Sunday, August 30th, 5 PM
“If Jesus Ran for President”
First in a Series exploring the relationship between one’s theological framework and political viewpoint …
Here’s an extended description of our upcoming series and this month’s program, in particular; along with our guest presenter’s information:
Jesus, a cleric and a politician walk into a bar …
If that sounds like the beginning of a bad joke, consider the 3-ring circus of political debates and punditry already well underway 15 months before our next national election. The leading candidate of one of the major parties is asked if he has ever repented and asked God for forgiveness. One of the other candidates vying for their party’s nomination is a Baptist minister who is just as fundamentalist in his religious views as he is conservative in his political views. And a stock answer from numerous other cesndidat is that their positions on everything from abortion, to same-sex unions or “traditional marriage,” or “religious freedoms” are all “informed by their faith.”
Internationally, if you think religion and politics don’t meddle in each other’s business, try assessing the battle over the Iran Nuclear agreement, devoid of the influences of Iran’s Ayatollah or a form of Zionism backing Netanyahu’s coalition government in Israel.
“How we think about religion — even if we are skeptics or atheists — will spell itself out in how we think about society,” says philosophy professor, David Galston. “In other words, our theology and politics are inextricably linked. The difference of course is that politicians get to enact their thinking as policy.”
So, should one consider a candidate’s religious bent when assessing the way they would make political decisions? Absolutely!
The first in a series of upcoming Pathways programs exploring the relationship between one’s theological framework and political viewpoint will start with a presentation by Pathways participant, Michael Cooper, entitled “Jesus: Jewish Settler or Rabbi for Human Rights?”
Michael is a novelist who has just released his second book (see below), and also a local (Jewish) pediatric cardiologist, who makes several trips each year to settlements in Israel-controlled Occupied Palestinian Territories to help serve the needs of children otherwise lacking such medical care. Out of that context, he recently shared an article with me that posed the question: “If Jesus were alive today, living in the Holy Land, where would you go about looking for him?” The question was part of a statement made by a former Israeli ambassador to Washington, and member of Netanyahu’s ruling coalition, Michael Oren:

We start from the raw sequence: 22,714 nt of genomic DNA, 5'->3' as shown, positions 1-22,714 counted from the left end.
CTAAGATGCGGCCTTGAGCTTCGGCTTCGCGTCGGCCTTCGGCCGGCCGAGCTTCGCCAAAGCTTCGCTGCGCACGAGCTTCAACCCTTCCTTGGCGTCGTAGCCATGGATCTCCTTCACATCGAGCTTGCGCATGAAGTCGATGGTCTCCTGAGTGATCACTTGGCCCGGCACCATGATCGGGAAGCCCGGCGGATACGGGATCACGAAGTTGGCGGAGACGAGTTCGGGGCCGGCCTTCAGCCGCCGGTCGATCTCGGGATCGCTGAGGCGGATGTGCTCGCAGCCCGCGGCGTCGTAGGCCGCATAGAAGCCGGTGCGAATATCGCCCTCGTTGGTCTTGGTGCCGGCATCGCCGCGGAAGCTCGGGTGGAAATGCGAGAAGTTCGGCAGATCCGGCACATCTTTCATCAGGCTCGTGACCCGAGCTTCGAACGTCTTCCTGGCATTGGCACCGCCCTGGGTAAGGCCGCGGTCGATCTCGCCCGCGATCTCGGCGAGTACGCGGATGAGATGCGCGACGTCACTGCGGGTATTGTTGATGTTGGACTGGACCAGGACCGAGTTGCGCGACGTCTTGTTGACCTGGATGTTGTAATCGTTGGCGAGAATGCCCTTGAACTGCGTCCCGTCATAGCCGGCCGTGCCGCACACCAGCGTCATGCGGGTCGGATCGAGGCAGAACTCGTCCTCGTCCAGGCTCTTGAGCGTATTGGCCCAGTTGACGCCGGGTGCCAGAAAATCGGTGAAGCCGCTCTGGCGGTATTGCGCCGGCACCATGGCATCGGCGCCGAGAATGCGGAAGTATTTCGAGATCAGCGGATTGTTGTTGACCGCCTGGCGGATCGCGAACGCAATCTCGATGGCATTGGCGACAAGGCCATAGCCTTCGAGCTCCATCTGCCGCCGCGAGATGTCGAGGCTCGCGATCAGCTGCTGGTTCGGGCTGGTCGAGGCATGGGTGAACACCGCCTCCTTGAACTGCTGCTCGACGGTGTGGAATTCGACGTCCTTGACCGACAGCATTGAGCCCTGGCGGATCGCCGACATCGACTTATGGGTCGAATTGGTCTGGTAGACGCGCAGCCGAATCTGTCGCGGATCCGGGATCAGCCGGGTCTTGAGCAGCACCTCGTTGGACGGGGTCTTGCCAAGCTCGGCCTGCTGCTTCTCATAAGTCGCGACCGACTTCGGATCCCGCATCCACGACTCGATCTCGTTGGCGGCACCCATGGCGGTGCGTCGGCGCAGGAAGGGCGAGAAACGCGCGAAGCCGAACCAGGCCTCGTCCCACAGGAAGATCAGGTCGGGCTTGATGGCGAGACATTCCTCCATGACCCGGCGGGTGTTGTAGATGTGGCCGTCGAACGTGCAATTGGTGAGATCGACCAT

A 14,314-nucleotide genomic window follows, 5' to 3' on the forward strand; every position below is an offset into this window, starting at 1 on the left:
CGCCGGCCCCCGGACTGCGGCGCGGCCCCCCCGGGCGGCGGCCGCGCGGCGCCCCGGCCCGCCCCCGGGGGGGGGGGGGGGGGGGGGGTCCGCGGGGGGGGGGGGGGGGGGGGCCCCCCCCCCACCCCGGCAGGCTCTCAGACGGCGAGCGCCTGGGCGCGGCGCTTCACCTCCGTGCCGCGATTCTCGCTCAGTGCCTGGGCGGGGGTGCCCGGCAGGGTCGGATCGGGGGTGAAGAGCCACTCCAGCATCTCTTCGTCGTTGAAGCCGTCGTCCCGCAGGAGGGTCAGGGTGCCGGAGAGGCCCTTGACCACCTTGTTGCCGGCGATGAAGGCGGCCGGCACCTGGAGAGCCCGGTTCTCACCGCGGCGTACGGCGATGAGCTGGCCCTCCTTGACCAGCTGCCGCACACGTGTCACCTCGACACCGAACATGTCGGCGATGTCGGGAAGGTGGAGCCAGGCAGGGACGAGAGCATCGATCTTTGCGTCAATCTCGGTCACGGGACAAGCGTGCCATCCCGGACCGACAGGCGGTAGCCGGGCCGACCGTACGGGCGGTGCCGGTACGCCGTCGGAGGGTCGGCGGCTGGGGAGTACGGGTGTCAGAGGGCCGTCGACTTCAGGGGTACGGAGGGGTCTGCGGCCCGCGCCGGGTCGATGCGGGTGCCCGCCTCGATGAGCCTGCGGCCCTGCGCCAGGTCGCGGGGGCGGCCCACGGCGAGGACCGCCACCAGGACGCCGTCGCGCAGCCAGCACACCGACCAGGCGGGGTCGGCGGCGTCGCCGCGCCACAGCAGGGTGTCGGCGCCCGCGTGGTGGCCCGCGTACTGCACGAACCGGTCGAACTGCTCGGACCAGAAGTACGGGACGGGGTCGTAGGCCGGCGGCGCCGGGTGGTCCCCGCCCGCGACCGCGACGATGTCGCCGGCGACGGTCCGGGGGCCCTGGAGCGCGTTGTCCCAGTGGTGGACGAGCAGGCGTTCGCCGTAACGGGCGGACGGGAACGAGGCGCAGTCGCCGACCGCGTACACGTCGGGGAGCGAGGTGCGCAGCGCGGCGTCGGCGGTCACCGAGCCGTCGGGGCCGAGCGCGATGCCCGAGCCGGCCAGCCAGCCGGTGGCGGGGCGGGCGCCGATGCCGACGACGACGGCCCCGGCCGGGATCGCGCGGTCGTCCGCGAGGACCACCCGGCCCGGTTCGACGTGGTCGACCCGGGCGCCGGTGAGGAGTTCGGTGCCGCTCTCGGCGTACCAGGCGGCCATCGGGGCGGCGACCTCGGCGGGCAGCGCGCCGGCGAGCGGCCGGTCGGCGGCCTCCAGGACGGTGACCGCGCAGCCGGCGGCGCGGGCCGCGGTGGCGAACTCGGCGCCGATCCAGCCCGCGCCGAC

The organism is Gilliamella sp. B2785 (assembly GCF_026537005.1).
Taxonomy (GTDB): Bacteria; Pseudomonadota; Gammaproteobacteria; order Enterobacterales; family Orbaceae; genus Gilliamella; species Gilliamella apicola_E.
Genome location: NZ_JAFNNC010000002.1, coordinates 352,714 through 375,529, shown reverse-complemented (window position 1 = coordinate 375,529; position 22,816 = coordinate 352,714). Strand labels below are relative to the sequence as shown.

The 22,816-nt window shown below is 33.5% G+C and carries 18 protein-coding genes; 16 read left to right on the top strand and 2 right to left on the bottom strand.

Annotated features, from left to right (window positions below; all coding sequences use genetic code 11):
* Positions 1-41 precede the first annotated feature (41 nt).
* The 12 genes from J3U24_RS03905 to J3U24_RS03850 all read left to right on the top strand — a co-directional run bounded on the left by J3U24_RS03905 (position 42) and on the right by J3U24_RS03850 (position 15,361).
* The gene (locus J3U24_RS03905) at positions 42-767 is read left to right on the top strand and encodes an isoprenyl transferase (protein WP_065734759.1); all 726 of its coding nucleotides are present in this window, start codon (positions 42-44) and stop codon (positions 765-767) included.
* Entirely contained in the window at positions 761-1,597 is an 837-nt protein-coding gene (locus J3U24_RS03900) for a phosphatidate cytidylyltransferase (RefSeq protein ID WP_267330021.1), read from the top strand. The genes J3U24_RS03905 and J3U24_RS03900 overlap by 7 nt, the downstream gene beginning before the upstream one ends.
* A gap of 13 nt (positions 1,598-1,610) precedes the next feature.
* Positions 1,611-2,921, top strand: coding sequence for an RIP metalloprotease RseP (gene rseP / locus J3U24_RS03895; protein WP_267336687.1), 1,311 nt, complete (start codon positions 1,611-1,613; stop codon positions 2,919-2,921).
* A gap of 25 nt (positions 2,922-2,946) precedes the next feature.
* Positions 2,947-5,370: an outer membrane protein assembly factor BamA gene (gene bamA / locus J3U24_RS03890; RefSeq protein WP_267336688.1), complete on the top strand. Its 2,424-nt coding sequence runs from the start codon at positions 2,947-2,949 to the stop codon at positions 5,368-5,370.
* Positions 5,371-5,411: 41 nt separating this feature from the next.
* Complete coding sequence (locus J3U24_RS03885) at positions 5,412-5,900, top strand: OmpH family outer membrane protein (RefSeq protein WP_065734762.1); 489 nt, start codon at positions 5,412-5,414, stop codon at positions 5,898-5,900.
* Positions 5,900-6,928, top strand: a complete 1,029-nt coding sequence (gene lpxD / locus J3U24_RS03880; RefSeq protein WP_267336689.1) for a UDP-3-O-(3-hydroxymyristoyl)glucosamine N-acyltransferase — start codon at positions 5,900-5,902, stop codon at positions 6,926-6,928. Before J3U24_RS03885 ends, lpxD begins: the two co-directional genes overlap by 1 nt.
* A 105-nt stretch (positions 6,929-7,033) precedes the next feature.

“Jesus, Mary, and John the Baptist would today be considered Jewish settlers in Bethlehem,” Oren said. “We are on a holy mission to ensure the Jewish state remains strong and beloved.”
A contrary point of view could contend Jesus was not a Jewish settler, but a rabbi who spoke out for human rights on behalf of an oppressed people living in the legendary place of his birth, in what is now the Occupied Palestinian Territories. The two viewpoints are not only a prime example of the mix of politics with a theological perspective, but is nothing new, as well.
Ancient Jewish scriptures contain within them both a divine-sanctioned claim to a holy land, and a prophetic tradition that always advocates for justice on behalf of “the orphan, the widow, the alien in your midst;” with the reminder, again and again, that “you were once aliens yourself.” (Exodus 22:21)
This is the religious tradition out of which Jesus the Galilean sage preached and taught. It is also the political context in which the historical Jesus found himself embroiled and at odds with both the religious hierarchy and political powers of his own day.
If, in fact, a theological mindset informs political opinion, how does one go about discerning both for one’s self; and consequently decide who one would choose to represent you? Sound interesting?
RSVP now if you can join us, Sunday, August 30th, 5:00 PM!
PS – If you pre-order Michael’s second historical novel, The Rabbi’s Knight, due to be released Aug. 18th and delivered to you before our Pathways gathering on August 30th, you will also receive a free copy of his first novel, Foxes in the Vineyard. All the information can be found here. A copy of the book jacket endorsements, including my own, is here.
Always a free event, open to everyone. RSVP: email@example.com
Newcomers always welcome. The 2015 Calendar of Gatherings is here.
In the last four decades, John Bennison has been a teacher, preacher, lecturer, trainer, carpenter, coffin builder, counselor, spiritual advisor, ethicist, writer and lyricist, musician and entertainer, assembly-line union worker, small business entrepreneur, residential real estate specialist, corporate cog and executive director of a faith-based non-profit organization.
He’s authored eight publications on faith and values, and as an ordained minister served as a parish pastor over 25 years. He earned his Doctorate from Claremont School of Theology, as well as his BA degree in philosophy and religion from Lake Forest College.
John contributes his leadership experience as Executive Director and Lead Teacher at Pathways, as he writes the Words & Ways commentaries and blogs on The Christian Progressive, engaging others everywhere in meaningful dialogue. He also volunteers as Director and President of the Mountain Shadow Film Society.
Meanwhile, John also continues to provide professional client services to buyers and sellers of residential real estate in the Bay Area area market (www.imaginecominghome.com).
Having raised two daughters, he resides with his spouse and golden retriever in Walnut Creek, California.